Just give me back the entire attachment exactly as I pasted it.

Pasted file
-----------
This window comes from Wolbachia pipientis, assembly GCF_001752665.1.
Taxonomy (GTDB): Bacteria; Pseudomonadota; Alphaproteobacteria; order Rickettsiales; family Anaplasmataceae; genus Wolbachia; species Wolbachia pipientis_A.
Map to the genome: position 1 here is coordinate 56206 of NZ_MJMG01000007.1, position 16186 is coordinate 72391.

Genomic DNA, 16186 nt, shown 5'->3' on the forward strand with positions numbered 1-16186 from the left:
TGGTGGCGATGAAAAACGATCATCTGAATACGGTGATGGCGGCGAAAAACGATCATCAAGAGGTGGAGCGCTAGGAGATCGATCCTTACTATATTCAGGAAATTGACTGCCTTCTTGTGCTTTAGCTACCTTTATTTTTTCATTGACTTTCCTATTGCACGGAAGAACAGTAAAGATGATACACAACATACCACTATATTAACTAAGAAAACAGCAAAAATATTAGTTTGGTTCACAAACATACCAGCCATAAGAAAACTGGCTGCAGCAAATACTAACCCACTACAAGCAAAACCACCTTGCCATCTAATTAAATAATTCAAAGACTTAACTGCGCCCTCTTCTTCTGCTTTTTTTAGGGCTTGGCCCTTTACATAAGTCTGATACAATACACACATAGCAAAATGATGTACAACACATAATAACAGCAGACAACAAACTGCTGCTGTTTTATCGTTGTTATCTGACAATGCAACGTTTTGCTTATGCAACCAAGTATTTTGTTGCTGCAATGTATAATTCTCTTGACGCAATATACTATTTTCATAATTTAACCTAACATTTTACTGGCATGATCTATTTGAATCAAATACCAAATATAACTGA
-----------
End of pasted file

This window comes from Wolbachia pipientis, assembly GCF_001752665.1.
Taxonomy (GTDB): Bacteria; Pseudomonadota; Alphaproteobacteria; order Rickettsiales; family Anaplasmataceae; genus Wolbachia; species Wolbachia pipientis_A.
Map to the genome: position 1 here is coordinate 56206 of NZ_MJMG01000007.1, position 16186 is coordinate 72391.

Genomic DNA, 16186 nt, shown 5'->3' on the forward strand with positions numbered 1-16186 from the left:
TGGTGGCGATGAAAAACGATCATCTGAATACGGTGATGGCGGCGAAAAACGATCATCAAGAGGTGGAGCGCTAGGAGATCGATCCTTACTATATTCAGGAAATTGACTGCCTTCTTGTGCTTTAGCTACCTTTATTTTTTCATTGACTTTCCTATTGCACGGAAGAACAGTAAAGATGATACACAACATACCACTATATTAACTAAGAAAACAGCAAAAATATTAGTTTGGTTCACAAACATACCAGCCATAAGAAAACTGGCTGCAGCAAATACTAACCCACTACAAGCAAAACCACCTTGCCATCTAATTAAATAATTCAAAGACTTAACTGCGCCCTCTTCTTCTGCTTTTTTTAGGGCTTGGCCCTTTACATAAGTCTGATACAATACACACATAGCAAAATGATGTACAACACATAATAACAGCAGACAACAAACTGCTGCTGTTTTATCGTTGTTATCTGACAATGCAACGTTTTGCTTATGCAACCAAGTATTTTGTTGCTGCAATGTATAATTCTCTTGACGCAATATACTATTTTCATAATTTAACCTAACATTTTACTGGCATGATCTATTTGAATCAAATACCAAATATAACTGA